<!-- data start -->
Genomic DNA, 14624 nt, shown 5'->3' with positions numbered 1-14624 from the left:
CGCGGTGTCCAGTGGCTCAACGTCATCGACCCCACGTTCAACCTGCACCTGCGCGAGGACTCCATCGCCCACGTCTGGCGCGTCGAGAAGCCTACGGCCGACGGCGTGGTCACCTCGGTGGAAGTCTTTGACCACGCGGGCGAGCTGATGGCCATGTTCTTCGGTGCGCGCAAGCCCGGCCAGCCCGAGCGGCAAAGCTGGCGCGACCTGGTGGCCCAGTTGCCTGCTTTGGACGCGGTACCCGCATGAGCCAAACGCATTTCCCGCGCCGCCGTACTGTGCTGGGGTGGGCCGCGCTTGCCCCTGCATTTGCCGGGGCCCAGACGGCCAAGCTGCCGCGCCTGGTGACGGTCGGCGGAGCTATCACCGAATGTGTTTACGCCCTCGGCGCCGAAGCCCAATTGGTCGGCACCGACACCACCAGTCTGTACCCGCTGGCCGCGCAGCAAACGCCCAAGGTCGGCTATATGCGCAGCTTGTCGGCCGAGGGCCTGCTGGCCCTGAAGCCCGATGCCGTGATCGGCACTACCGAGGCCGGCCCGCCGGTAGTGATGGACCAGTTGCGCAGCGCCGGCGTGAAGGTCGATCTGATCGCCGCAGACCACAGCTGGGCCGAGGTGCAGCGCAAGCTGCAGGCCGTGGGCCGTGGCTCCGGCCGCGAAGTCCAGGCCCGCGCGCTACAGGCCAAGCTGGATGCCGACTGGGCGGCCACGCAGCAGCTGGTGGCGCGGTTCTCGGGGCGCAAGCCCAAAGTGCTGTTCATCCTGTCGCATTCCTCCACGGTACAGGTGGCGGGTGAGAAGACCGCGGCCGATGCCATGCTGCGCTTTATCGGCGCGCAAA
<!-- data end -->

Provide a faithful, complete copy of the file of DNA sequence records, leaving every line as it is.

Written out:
Genomic DNA, 14624 nt, shown 5'->3' with positions numbered 1-14624 from the left:
CGCGGTGTCCAGTGGCTCAACGTCATCGACCCCACGTTCAACCTGCACCTGCGCGAGGACTCCATCGCCCACGTCTGGCGCGTCGAGAAGCCTACGGCCGACGGCGTGGTCACCTCGGTGGAAGTCTTTGACCACGCGGGCGAGCTGATGGCCATGTTCTTCGGTGCGCGCAAGCCCGGCCAGCCCGAGCGGCAAAGCTGGCGCGACCTGGTGGCCCAGTTGCCTGCTTTGGACGCGGTACCCGCATGAGCCAAACGCATTTCCCGCGCCGCCGTACTGTGCTGGGGTGGGCCGCGCTTGCCCCTGCATTTGCCGGGGCCCAGACGGCCAAGCTGCCGCGCCTGGTGACGGTCGGCGGAGCTATCACCGAATGTGTTTACGCCCTCGGCGCCGAAGCCCAATTGGTCGGCACCGACACCACCAGTCTGTACCCGCTGGCCGCGCAGCAAACGCCCAAGGTCGGCTATATGCGCAGCTTGTCGGCCGAGGGCCTGCTGGCCCTGAAGCCCGATGCCGTGATCGGCACTACCGAGGCCGGCCCGCCGGTAGTGATGGACCAGTTGCGCAGCGCCGGCGTGAAGGTCGATCTGATCGCCGCAGACCACAGCTGGGCCGAGGTGCAGCGCAAGCTGCAGGCCGTGGGCCGTGGCTCCGGCCGCGAAGTCCAGGCCCGCGCGCTACAGGCCAAGCTGGATGCCGACTGGGCGGCCACGCAGCAGCTGGTGGCGCGGTTCTCGGGGCGCAAGCCCAAAGTGCTGTTCATCCTGTCGCATTCCTCCACGGTACAGGTGGCGGGTGAGAAGACCGCGGCCGATGCCATGCTGCGCTTTATCGGCGCGCAAA